As expected, pDC were clearly the main—and in most cases the only—subset upregulating type I interferon genes (Figure 7B). Although higher mean counts for all IFN type I genes were found with Eystrup when compared to PdR, this difference was not statistically significant at the single-gene level (Figure 7B). Conventional DC type 1 isolated from animals infected with the Eystrup strain also significantly upregulated IFN-ALPHA-13, IFN-ALPHAOMEGA, and IFNB1. Type I IFN expression was associated with the upregulation of many interferon-stimulated genes (ISG) by all subsets (Figure 7C), among them the anti-viral genes OASL, OAS2, IFIT1, IFIT2, MX1, and MX2. This strong induction of IFN-responsive genes also included certain PRR genes known to be responsive to IFN, including DHX58 (LGP2), IFIH1 (MDA5) and DDX58 (RIG-I) (Supplementary Figure 4A). Interestingly, DDX60, encoding a positive regulator of RIG-I- and MDA5-dependent IFN type I responses (43), was also highly upregulated by the two viruses (Supplementary Figure 4A).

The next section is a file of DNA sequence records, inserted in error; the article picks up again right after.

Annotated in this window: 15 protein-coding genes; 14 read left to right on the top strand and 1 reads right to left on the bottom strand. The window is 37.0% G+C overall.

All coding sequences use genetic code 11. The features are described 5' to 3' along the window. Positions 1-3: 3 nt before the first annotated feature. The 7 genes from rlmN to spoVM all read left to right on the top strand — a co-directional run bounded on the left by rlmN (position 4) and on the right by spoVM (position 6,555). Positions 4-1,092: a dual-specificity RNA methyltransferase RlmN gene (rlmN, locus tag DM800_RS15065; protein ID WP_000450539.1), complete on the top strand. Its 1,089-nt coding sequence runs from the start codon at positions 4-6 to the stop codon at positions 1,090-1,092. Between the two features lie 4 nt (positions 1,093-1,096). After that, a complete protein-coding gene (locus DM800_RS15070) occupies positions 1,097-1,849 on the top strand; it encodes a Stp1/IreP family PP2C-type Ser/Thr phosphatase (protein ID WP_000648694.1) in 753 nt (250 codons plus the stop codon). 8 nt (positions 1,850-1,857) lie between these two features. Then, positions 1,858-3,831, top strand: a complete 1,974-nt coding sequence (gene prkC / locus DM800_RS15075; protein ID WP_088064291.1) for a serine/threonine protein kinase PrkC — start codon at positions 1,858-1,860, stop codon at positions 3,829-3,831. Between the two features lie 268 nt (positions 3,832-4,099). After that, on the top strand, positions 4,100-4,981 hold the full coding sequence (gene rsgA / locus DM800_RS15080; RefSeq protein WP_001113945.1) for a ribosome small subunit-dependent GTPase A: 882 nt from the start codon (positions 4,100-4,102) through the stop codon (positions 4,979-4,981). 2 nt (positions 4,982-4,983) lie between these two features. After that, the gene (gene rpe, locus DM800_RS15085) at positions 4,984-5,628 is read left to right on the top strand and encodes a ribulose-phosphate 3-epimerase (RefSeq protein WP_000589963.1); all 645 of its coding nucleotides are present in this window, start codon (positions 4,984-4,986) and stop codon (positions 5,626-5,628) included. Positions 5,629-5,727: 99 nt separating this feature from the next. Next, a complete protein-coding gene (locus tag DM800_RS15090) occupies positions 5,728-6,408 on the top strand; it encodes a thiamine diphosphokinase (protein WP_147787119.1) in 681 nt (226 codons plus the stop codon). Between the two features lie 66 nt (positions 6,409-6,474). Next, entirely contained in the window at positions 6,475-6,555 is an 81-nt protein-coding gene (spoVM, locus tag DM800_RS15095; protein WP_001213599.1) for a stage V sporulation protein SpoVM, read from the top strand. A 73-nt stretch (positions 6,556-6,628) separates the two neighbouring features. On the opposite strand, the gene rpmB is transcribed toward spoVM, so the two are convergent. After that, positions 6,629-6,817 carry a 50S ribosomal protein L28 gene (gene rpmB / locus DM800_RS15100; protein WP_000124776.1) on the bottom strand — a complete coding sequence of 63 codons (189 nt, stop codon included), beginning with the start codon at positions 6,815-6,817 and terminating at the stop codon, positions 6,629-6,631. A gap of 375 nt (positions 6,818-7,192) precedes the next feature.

As visible in Supplementary Figure 4B, cDC1 and cDC2 were the only subsets to show an increase in expression of genes related to the NFκB pathway such as NFKB1 (only Eystrup for cDC1 and cDC2), NFKB2 (only Eystrup for cDC2), REL (only Eystrup for cDC1 and cDC2) and RELB (only Eystrup for cDC2). Genes related to the JAK/STAT pathway were also upregulated in cDC1 (JAK1 and JAK2 in the Eystrup group) and cDC2 (JAK1 in the Eystrup group) and in all subsets for the different STAT genes (Supplementary Figure 4B). Genes related to TLR signaling were significantly regulated with an increase in IRAK2 and IRAK4 expression in the monocytic cell subset from the Eystrup group, while IRAK1 was downregulated in cDC2 from both infected groups and in pDC from the PdR group (Supplementary Figure 4C). Both cDC subsets also upregulated TRAF1, TRAF2 (only in Eystrup animals) and TRAF4 (except for cDC1 from PdR-infected animals). Transcription of TRAF6 was found to be exclusively upregulated in cDC2 from Eystrup-infected animals.

Modular Analyses of DC Responses After Virus Infection